The latest UnionDues podcast goes behind the headlines of what has been termed the world’s biggest ever strike, when at the end of 2020 a coalition of Indian trade unions mobilised 250 million workers to take action in support of a programme including emergency food and financial assistance, employment support, universal provision of pensions and an end to privatisation.
But let’s start with a necessary caveat – the Indian trade union movement, like the country itself, is complex and multi-faceted, with as many views as there are stakeholders. Competing perspectives are available.
World’s largest strike as seen by INTUC
Ajitesh Pandey gives us an unrivalled insight into the dispute, it’s causes and context, from the perspective of the 40m-strong INTUC, the largest of the country’s 10 union centres. Ajitesh himself is a lawyer by profession and serves as the President of INTUC’s youth section in West Bengal and is also Joint GS of the national youth section.
To give some context, West Bengal is home to an estimated 100m people, 45% of whom are under 20 years old. The main city is Kolkata (population nearly 15m), and the area covered is 90m km2. Or put another way, there are one-and-a-half times the UK’s population in an area a third of the UK’s size.
The impact of the Modi administration on employment rights and working conditions is a constant theme in our conversation as is the relevance of class to union structures.
As Ajitesh explains, most Indian union centres have party political links – INTUC to Congress, BMS to the ruling BJP, and more left wing centres to Marxist, Communist or Socialist-orientated parties. The rivalry is such that the government have refused to ratify the latest INTUC membership figures for fear, according to Ajitesh, that they will show a widening gap with BMS.
The 2020 strike can be traced back to a gathering of the ten trade union centres in 2011. They agreed a 12 point charter and created a national co-ordinating group to progress matters. Some of those points became the main causes of the phenomenal turnout nearly ten years later.
The Indian Labour Conference is an annual tri-partite gathering to ensure that there is at least clarity on the respective positions of unions, business and government, and hopefully some agreement too. But the ILC has been suspended since 2015 which is a further factor in the 2020 mobilisation.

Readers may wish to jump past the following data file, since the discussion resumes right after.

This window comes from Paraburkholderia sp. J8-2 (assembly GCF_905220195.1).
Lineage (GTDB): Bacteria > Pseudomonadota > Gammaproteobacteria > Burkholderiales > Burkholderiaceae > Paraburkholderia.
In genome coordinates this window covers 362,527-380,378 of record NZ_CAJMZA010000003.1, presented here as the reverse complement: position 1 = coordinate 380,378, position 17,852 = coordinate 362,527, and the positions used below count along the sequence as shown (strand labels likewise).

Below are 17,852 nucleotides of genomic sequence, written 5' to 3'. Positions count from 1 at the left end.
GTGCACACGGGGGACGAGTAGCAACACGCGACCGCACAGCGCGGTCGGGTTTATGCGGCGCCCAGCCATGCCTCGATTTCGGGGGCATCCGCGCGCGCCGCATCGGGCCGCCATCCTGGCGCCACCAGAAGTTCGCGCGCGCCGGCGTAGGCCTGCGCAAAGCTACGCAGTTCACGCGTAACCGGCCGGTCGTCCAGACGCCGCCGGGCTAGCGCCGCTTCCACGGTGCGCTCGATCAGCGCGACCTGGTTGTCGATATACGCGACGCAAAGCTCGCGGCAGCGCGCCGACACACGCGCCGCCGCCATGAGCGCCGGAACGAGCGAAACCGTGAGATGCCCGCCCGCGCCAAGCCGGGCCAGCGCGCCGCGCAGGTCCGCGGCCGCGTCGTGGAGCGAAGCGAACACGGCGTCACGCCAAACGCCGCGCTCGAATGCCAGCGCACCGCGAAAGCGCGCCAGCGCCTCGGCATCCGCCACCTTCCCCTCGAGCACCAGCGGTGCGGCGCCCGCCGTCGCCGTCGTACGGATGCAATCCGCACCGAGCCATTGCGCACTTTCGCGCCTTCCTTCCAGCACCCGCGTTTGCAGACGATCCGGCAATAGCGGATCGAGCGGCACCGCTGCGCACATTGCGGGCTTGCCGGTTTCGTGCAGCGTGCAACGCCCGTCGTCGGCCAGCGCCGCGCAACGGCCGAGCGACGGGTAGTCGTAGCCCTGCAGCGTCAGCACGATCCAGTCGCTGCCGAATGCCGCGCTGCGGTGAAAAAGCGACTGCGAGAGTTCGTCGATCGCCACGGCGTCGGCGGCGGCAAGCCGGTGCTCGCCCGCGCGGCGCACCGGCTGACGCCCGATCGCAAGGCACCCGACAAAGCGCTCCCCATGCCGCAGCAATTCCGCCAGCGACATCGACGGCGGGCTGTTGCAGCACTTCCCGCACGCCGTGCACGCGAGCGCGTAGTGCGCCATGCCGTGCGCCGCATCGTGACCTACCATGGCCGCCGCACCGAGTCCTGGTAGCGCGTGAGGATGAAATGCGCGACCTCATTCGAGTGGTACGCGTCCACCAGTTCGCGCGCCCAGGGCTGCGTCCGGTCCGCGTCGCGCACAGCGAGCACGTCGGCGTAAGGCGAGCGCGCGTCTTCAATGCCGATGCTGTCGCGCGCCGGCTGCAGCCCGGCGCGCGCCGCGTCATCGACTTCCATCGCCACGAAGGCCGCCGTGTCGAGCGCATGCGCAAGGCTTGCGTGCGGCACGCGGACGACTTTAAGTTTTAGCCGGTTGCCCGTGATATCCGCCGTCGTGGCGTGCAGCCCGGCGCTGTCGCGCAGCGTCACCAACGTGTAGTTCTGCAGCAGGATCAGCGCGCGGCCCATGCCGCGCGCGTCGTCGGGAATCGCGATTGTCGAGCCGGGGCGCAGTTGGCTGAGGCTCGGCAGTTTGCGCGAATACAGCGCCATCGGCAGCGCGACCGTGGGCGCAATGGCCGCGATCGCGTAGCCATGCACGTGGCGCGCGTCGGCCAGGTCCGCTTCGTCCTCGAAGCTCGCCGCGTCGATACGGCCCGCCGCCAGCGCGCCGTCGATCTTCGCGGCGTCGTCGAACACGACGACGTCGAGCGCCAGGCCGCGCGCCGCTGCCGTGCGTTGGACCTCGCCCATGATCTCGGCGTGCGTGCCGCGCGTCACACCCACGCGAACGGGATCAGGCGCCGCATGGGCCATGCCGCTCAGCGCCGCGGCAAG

“A charter for fire and rehire”
When you add to the mix Government refusal to move on minimum wage rates, and statutory holiday entitlement, and a legislative programme to rationalise 44 labour-related laws into 4 new acts, it becomes clear why Ajitesh and INTUC describe the new laws as a “charter for fire and rehire” as well as an existential threat to grass-roots union structures.
Certainly there is absolutely no love lost between INTUC and the BJP party, with the latter’s success being “attributed to Mr Modi’s charisma and the politics of religious polarisation and strident nationalism”.
We also chat about the epic “long march” from Chittaranjan to Kolkata, covering 300km in 12 days, the crowd growing into hundreds of thousands as they went, the campaign by farmers to prevent privatisation of the markets where they sell their produce and the importance of the then-current West Bengal state elections – not to mention the INTUC approach to recruiting, organising and developing young members. (Footnote – Congress won in West Bengal)
Different worlds, common problems
This is a very different world to the one UK unions live in, but it is not totally divorced. International supply chains and UK-India family links mean that the two economies are connected. And an uneven playing field, enthusiastic privatisation and deregulation, and one sided flexibility in working arrangements are disturbingly familiar common features.
#thought4theweek and RadicalRoundUp
Mel Simms’ #thought4theweek looks at trade union mobilisation and organising. Is there a difference and what makes one approach more effective than the other? If you thought they were just different words for the same thing, this will make you think again.
And of course, Josiah Mortimer gives us an exclusive preview of this week’s #RadicalRoundUp – union concerns over facemask policy, a lifeline for UK steel making, GPs taking court action over a takeover of practices in London, retail workers lose out as police set to get powers they haven’t asked for, and post graduate researcher fear for their future.
Access this and all episodes here.
An edited version of this post appears on Left Foot Forward